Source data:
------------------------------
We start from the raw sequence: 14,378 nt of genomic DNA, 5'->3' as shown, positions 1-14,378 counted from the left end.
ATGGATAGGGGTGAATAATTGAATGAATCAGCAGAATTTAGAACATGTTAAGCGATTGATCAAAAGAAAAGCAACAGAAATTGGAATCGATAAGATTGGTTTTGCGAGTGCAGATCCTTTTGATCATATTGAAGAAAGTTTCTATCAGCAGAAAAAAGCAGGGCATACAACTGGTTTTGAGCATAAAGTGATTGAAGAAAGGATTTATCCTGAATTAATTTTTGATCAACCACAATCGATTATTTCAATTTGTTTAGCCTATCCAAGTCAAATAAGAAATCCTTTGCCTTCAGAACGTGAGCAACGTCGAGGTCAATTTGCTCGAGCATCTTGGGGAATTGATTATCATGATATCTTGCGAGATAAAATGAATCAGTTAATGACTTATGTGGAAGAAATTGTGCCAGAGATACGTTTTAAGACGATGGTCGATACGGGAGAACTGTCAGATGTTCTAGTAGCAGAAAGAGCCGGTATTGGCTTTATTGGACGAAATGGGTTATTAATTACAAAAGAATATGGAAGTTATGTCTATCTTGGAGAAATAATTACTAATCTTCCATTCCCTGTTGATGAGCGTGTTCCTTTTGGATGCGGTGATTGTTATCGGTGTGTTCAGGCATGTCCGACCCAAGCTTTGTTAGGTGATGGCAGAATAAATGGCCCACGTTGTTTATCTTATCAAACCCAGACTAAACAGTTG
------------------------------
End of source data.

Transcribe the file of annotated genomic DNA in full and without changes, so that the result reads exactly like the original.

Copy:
We start from the raw sequence: 14,378 nt of genomic DNA, 5'->3' as shown, positions 1-14,378 counted from the left end.
ATGGATAGGGGTGAATAATTGAATGAATCAGCAGAATTTAGAACATGTTAAGCGATTGATCAAAAGAAAAGCAACAGAAATTGGAATCGATAAGATTGGTTTTGCGAGTGCAGATCCTTTTGATCATATTGAAGAAAGTTTCTATCAGCAGAAAAAAGCAGGGCATACAACTGGTTTTGAGCATAAAGTGATTGAAGAAAGGATTTATCCTGAATTAATTTTTGATCAACCACAATCGATTATTTCAATTTGTTTAGCCTATCCAAGTCAAATAAGAAATCCTTTGCCTTCAGAACGTGAGCAACGTCGAGGTCAATTTGCTCGAGCATCTTGGGGAATTGATTATCATGATATCTTGCGAGATAAAATGAATCAGTTAATGACTTATGTGGAAGAAATTGTGCCAGAGATACGTTTTAAGACGATGGTCGATACGGGAGAACTGTCAGATGTTCTAGTAGCAGAAAGAGCCGGTATTGGCTTTATTGGACGAAATGGGTTATTAATTACAAAAGAATATGGAAGTTATGTCTATCTTGGAGAAATAATTACTAATCTTCCATTCCCTGTTGATGAGCGTGTTCCTTTTGGATGCGGTGATTGTTATCGGTGTGTTCAGGCATGTCCGACCCAAGCTTTGTTAGGTGATGGCAGAATAAATGGCCCACGTTGTTTATCTTATCAAACCCAGACTAAACAGTTG